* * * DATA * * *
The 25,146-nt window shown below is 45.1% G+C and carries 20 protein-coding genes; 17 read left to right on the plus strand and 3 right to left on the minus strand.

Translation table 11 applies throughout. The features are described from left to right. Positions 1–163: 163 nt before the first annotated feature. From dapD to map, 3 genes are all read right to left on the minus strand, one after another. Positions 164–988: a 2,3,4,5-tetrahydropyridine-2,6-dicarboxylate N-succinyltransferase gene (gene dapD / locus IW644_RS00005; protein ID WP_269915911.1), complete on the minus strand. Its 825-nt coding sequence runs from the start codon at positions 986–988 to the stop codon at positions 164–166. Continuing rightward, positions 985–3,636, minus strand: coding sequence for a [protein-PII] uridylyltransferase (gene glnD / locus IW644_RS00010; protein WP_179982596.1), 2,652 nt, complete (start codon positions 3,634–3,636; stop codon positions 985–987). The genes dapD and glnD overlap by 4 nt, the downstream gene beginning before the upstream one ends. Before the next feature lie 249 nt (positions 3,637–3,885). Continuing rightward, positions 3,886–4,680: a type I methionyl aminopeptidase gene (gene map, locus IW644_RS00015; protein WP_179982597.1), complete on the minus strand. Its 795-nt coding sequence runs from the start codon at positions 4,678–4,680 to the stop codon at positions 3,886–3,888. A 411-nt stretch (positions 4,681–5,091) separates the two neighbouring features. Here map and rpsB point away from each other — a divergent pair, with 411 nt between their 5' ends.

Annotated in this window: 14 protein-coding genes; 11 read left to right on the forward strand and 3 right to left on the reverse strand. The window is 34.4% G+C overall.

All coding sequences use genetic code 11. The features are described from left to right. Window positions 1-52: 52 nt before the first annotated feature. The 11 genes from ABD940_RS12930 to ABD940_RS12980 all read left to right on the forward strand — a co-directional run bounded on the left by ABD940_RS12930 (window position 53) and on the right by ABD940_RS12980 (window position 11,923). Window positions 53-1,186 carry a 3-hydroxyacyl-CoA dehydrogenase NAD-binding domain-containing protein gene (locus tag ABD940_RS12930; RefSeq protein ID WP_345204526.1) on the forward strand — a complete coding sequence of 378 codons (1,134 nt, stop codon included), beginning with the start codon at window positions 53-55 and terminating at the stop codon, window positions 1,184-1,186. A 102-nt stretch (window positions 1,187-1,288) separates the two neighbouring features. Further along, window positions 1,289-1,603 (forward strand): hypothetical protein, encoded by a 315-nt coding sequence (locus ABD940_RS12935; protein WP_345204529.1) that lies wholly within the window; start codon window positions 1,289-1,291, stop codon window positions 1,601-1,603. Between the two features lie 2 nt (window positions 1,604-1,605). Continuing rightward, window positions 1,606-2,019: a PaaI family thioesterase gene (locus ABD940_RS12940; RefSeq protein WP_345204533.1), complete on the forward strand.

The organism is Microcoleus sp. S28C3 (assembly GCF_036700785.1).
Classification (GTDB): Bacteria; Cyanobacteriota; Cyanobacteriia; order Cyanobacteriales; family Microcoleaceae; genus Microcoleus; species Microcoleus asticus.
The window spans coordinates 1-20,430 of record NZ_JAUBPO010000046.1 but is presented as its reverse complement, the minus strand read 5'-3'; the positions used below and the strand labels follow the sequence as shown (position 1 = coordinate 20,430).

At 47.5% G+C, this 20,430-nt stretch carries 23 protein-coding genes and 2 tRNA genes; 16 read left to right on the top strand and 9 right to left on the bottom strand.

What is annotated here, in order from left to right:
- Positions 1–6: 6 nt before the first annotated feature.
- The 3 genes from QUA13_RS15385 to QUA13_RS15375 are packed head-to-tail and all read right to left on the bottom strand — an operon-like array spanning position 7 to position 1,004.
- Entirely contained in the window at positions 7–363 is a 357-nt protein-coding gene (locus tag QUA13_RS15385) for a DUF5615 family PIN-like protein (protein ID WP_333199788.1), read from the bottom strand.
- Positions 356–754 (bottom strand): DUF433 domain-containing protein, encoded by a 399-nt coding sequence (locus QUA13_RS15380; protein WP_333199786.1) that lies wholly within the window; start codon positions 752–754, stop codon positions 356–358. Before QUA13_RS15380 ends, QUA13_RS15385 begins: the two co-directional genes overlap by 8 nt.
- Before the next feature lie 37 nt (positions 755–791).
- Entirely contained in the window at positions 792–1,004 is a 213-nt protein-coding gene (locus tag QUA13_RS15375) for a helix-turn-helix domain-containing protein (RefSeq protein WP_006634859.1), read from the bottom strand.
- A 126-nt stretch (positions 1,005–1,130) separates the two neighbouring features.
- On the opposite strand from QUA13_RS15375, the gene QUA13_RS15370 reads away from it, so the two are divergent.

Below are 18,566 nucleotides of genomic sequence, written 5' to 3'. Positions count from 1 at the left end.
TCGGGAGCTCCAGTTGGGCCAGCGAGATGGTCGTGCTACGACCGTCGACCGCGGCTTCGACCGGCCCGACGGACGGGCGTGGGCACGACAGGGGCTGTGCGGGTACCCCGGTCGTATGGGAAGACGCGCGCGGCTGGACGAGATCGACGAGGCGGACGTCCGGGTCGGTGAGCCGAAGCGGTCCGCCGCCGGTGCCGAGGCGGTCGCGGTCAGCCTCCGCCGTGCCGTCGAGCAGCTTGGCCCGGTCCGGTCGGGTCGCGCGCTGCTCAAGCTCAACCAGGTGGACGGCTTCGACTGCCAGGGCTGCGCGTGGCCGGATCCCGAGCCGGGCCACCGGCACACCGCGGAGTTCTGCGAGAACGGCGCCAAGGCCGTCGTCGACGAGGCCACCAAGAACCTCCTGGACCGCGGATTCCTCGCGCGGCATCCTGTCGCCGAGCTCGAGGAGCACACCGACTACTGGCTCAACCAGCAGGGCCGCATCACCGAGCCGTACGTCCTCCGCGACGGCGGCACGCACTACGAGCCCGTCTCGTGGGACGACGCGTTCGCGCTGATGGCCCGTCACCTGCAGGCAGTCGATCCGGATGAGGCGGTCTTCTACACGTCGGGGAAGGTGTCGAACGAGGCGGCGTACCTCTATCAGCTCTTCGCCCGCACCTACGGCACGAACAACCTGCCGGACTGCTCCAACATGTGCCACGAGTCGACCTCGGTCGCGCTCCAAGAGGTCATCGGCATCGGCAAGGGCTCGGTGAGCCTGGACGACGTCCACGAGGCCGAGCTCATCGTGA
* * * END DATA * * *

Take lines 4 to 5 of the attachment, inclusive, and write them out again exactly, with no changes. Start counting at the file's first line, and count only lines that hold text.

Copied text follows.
All coding sequences use genetic code 11. The features are described from left to right. Window positions 1-52: 52 nt before the first annotated feature. The 11 genes from ABD940_RS12930 to ABD940_RS12980 all read left to right on the forward strand — a co-directional run bounded on the left by ABD940_RS12930 (window position 53) and on the right by ABD940_RS12980 (window position 11,923). Window positions 53-1,186 carry a 3-hydroxyacyl-CoA dehydrogenase NAD-binding domain-containing protein gene (locus tag ABD940_RS12930; RefSeq protein ID WP_345204526.1) on the forward strand — a complete coding sequence of 378 codons (1,134 nt, stop codon included), beginning with the start codon at window positions 53-55 and terminating at the stop codon, window positions 1,184-1,186. A 102-nt stretch (window positions 1,187-1,288) separates the two neighbouring features. Further along, window positions 1,289-1,603 (forward strand): hypothetical protein, encoded by a 315-nt coding sequence (locus ABD940_RS12935; protein WP_345204529.1) that lies wholly within the window; start codon window positions 1,289-1,291, stop codon window positions 1,601-1,603. Between the two features lie 2 nt (window positions 1,604-1,605). Continuing rightward, window positions 1,606-2,019: a PaaI family thioesterase gene (locus ABD940_RS12940; RefSeq protein WP_345204533.1), complete on the forward strand.

The organism is Microcoleus sp. S28C3 (assembly GCF_036700785.1).